Poverty, Residency, and Federalism: States' Duty of Impartiality Toward Newcomers
67 Pages Posted: 28 Oct 1999
Date Written: September 13, 1999
Can state governments reward those "senior" residents who immigrate to the state first and remain there the longest? This article explores these questions by examining critically the U.S. Supreme Court's recent decision in Saenz v. Roe. Saenz and earlier precedents asserted that states act illegitimately when they discriminate against newcomers with the purpose of discouraging migration into the state. This article maintains that Saenz inadequately justified this result: neither text, precedent, or sensible policy unambiguously indicate that states should never try to deter migrants from entering the state. Indeed, sensible policy suggests that states legitimately and properly need to deter migrants from migrating to the state just to become eligible for the state's redistributive programs. Otherwise, states would face a strong disincentive to maintain such programs, for fear that neighboring states would "free ride" off of their tax efforts. In the context of the "market participant" exception, the Court has recognized that states need to discriminate against newcomers to prevent such a free rider problem. Saenz oddly ignores these considerations in pronouncing discrimination against newcomers to be unequivocally illegitimate.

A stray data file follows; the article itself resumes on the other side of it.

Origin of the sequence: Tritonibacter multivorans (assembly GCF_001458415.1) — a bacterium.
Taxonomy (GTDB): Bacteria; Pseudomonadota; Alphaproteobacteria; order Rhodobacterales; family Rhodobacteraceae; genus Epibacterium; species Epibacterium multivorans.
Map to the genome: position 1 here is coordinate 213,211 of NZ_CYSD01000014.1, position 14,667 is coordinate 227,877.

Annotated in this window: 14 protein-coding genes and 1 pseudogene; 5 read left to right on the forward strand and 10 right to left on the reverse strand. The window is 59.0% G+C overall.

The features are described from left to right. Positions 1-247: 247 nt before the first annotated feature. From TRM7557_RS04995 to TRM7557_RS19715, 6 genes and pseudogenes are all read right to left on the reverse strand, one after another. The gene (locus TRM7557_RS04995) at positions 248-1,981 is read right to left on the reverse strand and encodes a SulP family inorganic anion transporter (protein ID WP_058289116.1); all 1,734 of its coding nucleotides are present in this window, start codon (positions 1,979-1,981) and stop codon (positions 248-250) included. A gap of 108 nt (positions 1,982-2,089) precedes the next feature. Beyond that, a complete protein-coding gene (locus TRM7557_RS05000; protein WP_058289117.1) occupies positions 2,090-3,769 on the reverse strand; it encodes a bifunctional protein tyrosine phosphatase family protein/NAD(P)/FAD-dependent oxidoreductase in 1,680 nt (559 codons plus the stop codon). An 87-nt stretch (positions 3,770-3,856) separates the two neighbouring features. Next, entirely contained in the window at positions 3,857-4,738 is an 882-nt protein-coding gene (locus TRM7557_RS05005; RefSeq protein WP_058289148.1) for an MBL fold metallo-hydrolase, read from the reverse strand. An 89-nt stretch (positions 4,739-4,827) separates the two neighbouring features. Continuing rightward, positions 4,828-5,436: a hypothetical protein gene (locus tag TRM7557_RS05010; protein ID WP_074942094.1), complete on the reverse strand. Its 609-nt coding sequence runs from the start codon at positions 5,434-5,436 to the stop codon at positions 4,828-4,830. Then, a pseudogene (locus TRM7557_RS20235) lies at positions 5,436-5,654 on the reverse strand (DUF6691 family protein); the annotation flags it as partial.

This is not to say that the result in Saenz is incorrect. To the contrary, I argue that Saenz reaches the right result, albeit without adequate reasons. The problem with the discrimination against newcomers struck down in Saenz is that it involves discrimination in a means-tested redistributive program -- welfare benefits. This sort of discrimination against the indigent newcomer is especially suspect because, unlike restrictions on divorce decrees or college education, restrictions on welfare and other redistributive programs are likely to be rooted in cultural animosity rather than fiscal self-defense: such restrictions are well-suited to exclude persons on the basis of social class and race in the manner of the old regime of "settlement and removal" that governed this nation's poor prior to the New Deal. These sorts of exclusionary measures are more threatening to our sense of national citizenship than other sorts of temporary disabilities on newcomers -- so threatening that even Congress ought not to have the power to impose them without the most careful explanation of the need for such a burden.
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